An FCAT success story
Gradebook asked the principal of Cahoon Elementary School in Tampa, "what are you feeding your students?"
And Joanne Griffiths graciously answered, "it's really what we're feeding our teachers."
In a year when third grade FCAT reading proficiency rates barely budged, Cahoon's jumped from 55 to 81.
"We are thrilled," Griffiths said. "But I have to say I was not surprised."
How did they do it? There's always some guesswork when you answer that question.
But here's what Griffiths and her teachers said:
1. At open house and conference nights, teachers are very direct and very specific when talking to parents about their students' reading levels. They sit down with graphic depictions of where the students are, where they were last year and where they should be this year.
Of course, it helps that Cahoon is a magnet school where the population remains relatively stable from year to year.
2. FCAT Night. This is not unique, but the people at Cahoon insists it is effective. Parents sit down with their children, who take them through a detailed explanation of what the test is and how it works.
3. Teachers find ways to infuse reading into other lessons that don't look like reading.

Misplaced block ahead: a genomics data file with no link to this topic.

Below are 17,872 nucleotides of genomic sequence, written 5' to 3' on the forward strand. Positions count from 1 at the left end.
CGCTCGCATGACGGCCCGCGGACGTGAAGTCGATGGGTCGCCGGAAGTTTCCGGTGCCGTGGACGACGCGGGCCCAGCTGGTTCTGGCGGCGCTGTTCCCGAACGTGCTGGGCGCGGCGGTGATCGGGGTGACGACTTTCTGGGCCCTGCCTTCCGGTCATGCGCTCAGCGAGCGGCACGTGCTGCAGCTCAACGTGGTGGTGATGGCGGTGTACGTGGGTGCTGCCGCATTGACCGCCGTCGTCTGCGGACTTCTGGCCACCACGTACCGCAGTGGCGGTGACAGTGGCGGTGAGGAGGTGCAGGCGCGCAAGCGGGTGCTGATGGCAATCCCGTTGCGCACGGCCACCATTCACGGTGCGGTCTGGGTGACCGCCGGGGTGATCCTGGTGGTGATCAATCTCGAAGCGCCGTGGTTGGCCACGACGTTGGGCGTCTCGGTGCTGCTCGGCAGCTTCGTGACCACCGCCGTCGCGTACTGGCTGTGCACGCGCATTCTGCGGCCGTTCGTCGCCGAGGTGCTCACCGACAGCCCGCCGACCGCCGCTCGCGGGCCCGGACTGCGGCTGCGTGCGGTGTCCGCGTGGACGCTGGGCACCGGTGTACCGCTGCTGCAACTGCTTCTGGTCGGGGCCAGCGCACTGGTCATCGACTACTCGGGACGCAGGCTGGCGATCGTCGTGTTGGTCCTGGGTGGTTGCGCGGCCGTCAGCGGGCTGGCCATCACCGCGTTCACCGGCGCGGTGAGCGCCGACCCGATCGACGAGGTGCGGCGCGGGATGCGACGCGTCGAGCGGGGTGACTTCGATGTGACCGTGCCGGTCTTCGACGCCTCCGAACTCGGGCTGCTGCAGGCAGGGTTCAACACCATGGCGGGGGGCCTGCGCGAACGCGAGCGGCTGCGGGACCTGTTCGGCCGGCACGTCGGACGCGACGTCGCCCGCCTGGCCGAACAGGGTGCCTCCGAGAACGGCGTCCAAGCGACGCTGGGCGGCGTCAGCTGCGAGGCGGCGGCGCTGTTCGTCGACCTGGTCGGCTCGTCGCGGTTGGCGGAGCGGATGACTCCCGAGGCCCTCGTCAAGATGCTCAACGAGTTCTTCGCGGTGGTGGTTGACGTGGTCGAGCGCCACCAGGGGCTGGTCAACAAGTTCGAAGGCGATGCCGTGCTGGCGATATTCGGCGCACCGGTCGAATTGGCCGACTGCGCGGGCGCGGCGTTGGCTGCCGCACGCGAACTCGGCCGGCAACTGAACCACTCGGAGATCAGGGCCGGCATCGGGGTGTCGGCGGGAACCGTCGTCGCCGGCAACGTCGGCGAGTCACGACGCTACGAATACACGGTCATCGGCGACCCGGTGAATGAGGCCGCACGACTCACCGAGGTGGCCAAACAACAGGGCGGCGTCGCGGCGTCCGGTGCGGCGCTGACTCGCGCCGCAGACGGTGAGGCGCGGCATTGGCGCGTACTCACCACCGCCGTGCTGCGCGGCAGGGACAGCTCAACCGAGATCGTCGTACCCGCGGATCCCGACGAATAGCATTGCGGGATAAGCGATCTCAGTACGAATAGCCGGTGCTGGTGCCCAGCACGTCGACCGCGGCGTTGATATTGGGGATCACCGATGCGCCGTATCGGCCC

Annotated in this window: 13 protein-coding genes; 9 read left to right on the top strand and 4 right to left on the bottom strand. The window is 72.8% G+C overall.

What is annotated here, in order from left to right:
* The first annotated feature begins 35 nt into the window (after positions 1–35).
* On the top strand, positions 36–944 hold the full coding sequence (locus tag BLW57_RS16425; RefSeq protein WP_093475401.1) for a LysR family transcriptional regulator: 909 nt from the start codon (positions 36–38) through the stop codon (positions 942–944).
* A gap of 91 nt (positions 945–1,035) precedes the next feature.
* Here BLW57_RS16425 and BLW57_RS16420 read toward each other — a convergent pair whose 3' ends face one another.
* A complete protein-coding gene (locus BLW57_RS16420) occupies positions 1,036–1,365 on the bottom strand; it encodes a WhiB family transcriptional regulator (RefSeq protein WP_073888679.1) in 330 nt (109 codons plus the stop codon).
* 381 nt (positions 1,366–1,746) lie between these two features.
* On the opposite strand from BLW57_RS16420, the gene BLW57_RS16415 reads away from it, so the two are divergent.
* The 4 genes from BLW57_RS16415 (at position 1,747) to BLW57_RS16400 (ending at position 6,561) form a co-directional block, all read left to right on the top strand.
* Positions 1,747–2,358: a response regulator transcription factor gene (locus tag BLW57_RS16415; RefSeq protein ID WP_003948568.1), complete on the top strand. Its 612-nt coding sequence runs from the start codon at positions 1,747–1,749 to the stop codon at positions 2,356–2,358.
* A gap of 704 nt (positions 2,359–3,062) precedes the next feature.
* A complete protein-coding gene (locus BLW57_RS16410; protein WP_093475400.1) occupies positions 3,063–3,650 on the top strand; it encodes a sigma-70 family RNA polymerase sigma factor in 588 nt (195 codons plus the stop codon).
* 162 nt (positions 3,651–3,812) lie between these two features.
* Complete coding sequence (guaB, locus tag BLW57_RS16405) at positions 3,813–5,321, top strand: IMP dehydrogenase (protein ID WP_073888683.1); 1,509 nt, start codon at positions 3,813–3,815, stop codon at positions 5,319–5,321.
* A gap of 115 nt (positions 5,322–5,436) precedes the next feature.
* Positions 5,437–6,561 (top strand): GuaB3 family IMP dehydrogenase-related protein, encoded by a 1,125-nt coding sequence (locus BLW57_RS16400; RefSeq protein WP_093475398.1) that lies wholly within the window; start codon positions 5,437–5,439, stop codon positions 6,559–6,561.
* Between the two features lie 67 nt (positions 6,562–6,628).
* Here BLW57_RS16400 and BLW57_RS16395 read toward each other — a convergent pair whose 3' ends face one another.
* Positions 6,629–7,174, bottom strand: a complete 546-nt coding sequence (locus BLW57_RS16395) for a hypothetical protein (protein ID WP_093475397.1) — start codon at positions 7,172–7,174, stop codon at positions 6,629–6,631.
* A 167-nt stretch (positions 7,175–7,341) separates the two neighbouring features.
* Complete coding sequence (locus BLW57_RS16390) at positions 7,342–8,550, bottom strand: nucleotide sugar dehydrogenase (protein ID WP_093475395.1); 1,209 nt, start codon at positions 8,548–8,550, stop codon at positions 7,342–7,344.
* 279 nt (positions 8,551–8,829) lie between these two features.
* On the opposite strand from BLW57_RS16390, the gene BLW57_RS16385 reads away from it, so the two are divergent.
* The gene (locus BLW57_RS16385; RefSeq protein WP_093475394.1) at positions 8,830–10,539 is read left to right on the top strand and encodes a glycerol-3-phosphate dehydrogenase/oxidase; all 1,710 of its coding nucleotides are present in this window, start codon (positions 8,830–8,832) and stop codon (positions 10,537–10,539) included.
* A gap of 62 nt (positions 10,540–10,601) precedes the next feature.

For example, June Scanlon’s class wrote letters to governors, asking for information about their states.
In response they received maps and pamphlets along with letters that they read to each other. One state sent a sample menu of its finest restaurant.
“There were these pictures of the food, and descriptions of the food, and they were so interested,” Scanlon said. “They were so excited to read. It just lit their world on fire.”
4. Teachers go out of their way to introduce reading into casual conversations. They tell the kids what they are reading. “We talk to them in the hallways,” said Caitlin Hemphill. “We’ll say, 'hey, I found this interesting book.'"
It all paid off, but don't think they're planning any kind of "we aced the FCAT" bash. Part of their philosophy is to celebrate reading for reading's sake, not because you need it to pass a test.